Natural fibres: more fun than a bowl full of bran!
Saturday, January 17, 2009
ER Heddles to the rescue!
As I was threading the warp I talked about a few days ago, I realized that I'd under estimated the number of heddles I needed on shaft 3, by a dozen or so. As luck would have it, I realized this once I had the warp half threaded and was at the centre of the loom near the treadle cords, where it's most awkward to add heddles without unthreading everything. It's possible, mind you, and I've done it but it's no picnic and usually requires about five hands and a fair bit of swearing.
Fortunately, I had a stroke of laziness and thought of a trick to try. It worked so well that I thought I'd share, in case someone out there hasn't already thought of this. One caveat: this works with string or texsolv heddles and on a loom with wide, wooden heddle bars, like a Glimakra. I haven't tried it on Joey so am not sure how it could be adapted to metal heddles on a skinny metal bar.
To make two ER heddles:
1) You need: two texsolv or string heddles the same size as those already on your loom and a safety pin. The pin should be at least as long as the heddle bar is wide but not too long - you don't want any more stuff than strictly necessary getting tangled up under there.
2) First, thread an end of Heddle 1 through an end of Heddle 2, then through the other end of Heddle 1.
3) Pull on the loose ends of both heddles to pull the slack out of the knot. As it begins to snug up, you'll see that Heddle 1 is forming a lark's head knot around the end of Heddle 2. Pull on the end of Heddle 1 to flatten it out, so that the two heddles together form a square or granny knot. It should look like Picture 3.
4) Pull the knot up tight, then drape the heddles over the top heddle bar with one heddle hanging in front and the other behind. Make sure they hang past the lower bar in the same configuration, then safety pin the bottom of the heddles together under the lower bar. This maneuver is easier if you've lifted the bottom heddle bar slightly to take the tension off the heddles.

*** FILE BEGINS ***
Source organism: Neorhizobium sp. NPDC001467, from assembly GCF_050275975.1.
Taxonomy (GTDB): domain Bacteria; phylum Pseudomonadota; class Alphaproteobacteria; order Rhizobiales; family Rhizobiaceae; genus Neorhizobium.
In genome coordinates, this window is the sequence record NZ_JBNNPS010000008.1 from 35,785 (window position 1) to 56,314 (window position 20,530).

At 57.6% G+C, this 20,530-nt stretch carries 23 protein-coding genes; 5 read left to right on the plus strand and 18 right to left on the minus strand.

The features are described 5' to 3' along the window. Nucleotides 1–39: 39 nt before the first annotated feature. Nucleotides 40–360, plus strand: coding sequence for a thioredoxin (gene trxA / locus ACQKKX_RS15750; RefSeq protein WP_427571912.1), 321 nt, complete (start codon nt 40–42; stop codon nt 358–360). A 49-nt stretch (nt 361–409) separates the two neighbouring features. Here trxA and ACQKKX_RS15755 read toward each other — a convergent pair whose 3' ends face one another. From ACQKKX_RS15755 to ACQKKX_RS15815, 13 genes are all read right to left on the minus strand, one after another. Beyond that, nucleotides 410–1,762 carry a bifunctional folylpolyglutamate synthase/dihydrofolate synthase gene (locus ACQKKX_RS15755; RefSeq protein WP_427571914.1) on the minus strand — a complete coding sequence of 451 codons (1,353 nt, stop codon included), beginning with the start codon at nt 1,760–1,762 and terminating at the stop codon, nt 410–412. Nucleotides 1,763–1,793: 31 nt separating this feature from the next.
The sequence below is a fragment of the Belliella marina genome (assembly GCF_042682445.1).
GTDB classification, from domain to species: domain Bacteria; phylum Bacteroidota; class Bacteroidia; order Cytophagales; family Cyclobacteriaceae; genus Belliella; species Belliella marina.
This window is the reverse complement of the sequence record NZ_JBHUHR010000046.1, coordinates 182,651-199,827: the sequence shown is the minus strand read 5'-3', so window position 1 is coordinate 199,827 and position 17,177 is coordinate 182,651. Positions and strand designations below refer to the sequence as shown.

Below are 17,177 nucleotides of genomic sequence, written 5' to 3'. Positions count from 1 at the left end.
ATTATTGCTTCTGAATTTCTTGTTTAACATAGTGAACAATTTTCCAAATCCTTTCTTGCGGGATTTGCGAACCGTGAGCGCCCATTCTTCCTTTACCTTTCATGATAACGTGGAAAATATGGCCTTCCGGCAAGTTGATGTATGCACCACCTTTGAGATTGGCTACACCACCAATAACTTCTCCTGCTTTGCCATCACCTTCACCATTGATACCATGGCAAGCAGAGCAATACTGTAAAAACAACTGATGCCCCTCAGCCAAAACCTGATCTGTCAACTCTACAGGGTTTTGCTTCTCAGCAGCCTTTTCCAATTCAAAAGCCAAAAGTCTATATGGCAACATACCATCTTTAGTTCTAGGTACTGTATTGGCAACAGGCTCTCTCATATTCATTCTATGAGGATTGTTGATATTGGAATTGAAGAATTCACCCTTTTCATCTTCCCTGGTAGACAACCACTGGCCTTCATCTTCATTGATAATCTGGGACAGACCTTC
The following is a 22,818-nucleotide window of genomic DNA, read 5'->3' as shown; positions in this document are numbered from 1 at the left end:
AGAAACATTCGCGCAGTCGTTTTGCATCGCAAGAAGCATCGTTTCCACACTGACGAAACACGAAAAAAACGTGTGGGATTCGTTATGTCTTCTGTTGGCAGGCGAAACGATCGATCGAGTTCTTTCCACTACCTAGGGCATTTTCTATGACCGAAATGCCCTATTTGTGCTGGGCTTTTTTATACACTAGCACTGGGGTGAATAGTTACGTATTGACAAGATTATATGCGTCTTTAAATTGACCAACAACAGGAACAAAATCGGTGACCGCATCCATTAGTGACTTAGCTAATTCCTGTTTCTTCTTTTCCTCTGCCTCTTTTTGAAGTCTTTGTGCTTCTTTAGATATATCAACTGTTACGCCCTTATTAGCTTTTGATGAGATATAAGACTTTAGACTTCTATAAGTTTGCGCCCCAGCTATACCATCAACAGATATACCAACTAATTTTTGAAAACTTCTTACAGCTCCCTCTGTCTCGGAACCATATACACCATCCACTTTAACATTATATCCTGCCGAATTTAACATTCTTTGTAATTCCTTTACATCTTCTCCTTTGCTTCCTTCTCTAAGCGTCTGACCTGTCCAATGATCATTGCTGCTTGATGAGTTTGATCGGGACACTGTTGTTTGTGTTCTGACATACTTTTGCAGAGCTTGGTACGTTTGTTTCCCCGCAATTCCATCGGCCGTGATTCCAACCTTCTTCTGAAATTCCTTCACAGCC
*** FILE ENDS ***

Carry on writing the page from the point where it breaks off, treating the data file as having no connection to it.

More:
Then just go ahead and thread the two heddles like they were on the bar normally. When I did this, the front one tended to sit slightly to the right of the back one, so I threaded that one first. When you're threading and there's no tension on the warp threads the heddles will shift up and down rather alarmingly but don't worry. Once there's tension on the warp threads, they'll want to find a happy medium and, since both threads are on the same shaft, they'll even themselves out.
As you can see from the first pic, I added 12 ER heddles all in one spot. You can see all the safety pins holding the bottoms of them. You'd think it would be especially problematic to cheat so much all in one spot and, had I realized sooner that I was running out of heddles, I would have spaced the cheater heddles out some across the width of the warp. Much to my relief, however, it worked so well that I can't even tell where they are when I'm weaving. Frankly, I'd forgotten all about doing this until today.
Here's the proof: these are same threads from the first pic. Can you see any unevenness where the ER heddles are? I bet you can't!
I am a handweaver, a teacher and a shop owner. I have been weaving since 1994 and teaching weaving since 2000. In 2004, I started my own weaving business, The Weaver's Palette, and I'm currently in the throes of starting The Bobbin Tree, where I will teach, weave, spin, and sell supplies and equipment for all manner of fibrous pursuits.
I am a member of the Sydney Weavers' Guild, the Unspun Heroes spinning group and the Cape Breton Centre for Craft and Design.